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Feature Article

Game Of Thrones Ending: Here's What "Love Is The Death Of Duty" Means

Sometimes, duty is the death of love.

Like every episode in Season 8, the Game of Thrones finale had its share of callbacks and references to the journey many of the characters undertook to reach the story's end. A big one in Episode 6, "The Iron Throne," popped up as Tyrion Lannister and Jon Snow talked about what to do about Daenerys Targaryen in the wake of the destruction of King's Landing. The discussion recalled something that came up at a critical moment way back in Season 1--a moment that had a great deal of meaning for Jon. Be warned: We're talking spoilers for the Game of Thrones series finale here, so read on at your own risk.

After the sack of King's Landing in Episode 5, "The Bells," Daenerys has Tyrion arrested for freeing his brother Jaime, going against the queen's orders and thereby betraying her. Jon meets with Tyrion in his impromptu cell, where Tyrion laments finding out he was wrong about Daenerys. He tries to convince Jon to do something about Dany since Jon is also a Targaryen and has a better claim to the Iron Throne. Jon, of course, struggles with the situation because of his love for Dany, and Tyrion talks about how he understands that Jon loves Dany.

"Love is the death of duty," Jon responds. He's remembering a pivotal moment from his past--a conversation he had with Maester Aemon, way back when Jon was new to the Night's Watch in Season 1. During that discussion, Aemon revealed his true identity as Aemon Targaryen, a man who could have been king, but chose the life of a Maester and a man of the Night's Watch instead.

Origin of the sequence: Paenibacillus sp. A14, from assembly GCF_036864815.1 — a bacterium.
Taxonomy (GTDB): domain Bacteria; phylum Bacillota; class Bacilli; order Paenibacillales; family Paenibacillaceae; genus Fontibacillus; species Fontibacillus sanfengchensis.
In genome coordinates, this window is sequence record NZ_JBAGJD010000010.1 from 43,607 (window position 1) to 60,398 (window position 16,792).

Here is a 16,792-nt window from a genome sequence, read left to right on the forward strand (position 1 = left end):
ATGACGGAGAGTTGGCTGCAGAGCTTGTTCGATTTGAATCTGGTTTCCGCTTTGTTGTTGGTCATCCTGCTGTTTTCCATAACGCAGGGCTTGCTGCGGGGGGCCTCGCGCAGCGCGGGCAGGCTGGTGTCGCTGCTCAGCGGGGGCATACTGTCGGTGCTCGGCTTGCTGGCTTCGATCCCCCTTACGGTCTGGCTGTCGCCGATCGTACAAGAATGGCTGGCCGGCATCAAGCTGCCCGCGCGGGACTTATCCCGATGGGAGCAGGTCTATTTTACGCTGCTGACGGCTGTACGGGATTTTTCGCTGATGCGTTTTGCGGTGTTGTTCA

At the time, Jon had been considering breaking his new Night's Watch vows to ride south and join Robb Stark in his campaign to defeat the Lannisters and rescue Ned Stark. Aemon stopped him by telling him a story about how his own vows were tested during Robert's Rebellion. He wanted to go south to help the other Targaryens, but ultimately, kept to his vows and did his duty. It's that story that convinces Jon to stay on the Wall and keep his vows, as well.

Jon's sense of duty has repeatedly been tested by love. He didn't leave the Wall to aid Robb, which meant that Jon didn't die at the Red Wedding, but one wonders how Jon's presence could have helped save Robb's life. When he went north of the Wall with Lord Commander Mormont, Jon joined the Wildlings he discovered there to find out what Mance Rayder was planning. He fell in love with Ygritte but was unable to betray the Night's Watch for her, which ended in her death in Season 4 at the Battle of Castle Black. And finally, Jon chose duty over Daenerys, killing the queen before she could hurt anyone else after she destroyed King's Landing.

In the end, Jon always chooses duty over love. Tyrion gets him on that point before the conversation is over.

"Sometimes, duty is the death of love," Tyrion says. "You are the shield that guards the realms of men, and you've always tried to do the right thing, no matter the cost. You've always tried to protect people. Who is the greatest threat to the people now?"

Tyrion knows how important Jon's sense of honor is to him, just like Maester Aemon did (although Aemon might have given Jon different advice if he'd known that Aemon was Jon's great-great uncle, or that Jon was intending to kill Aemon's niece). Jon struggles with whether he made the right call in killing Daenerys, but we've seen throughout the show that it was the only one he could have made.

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Phil Hornshaw

GameSpot editor in Los Angeles, and the co-author of So You Created a Wormhole: The Time Traveler’s Guide to Time Travel and The Space Hero’s Guide to Glory. Hoped the latter would help me get Han Solo hair, but so far, unsuccessful.
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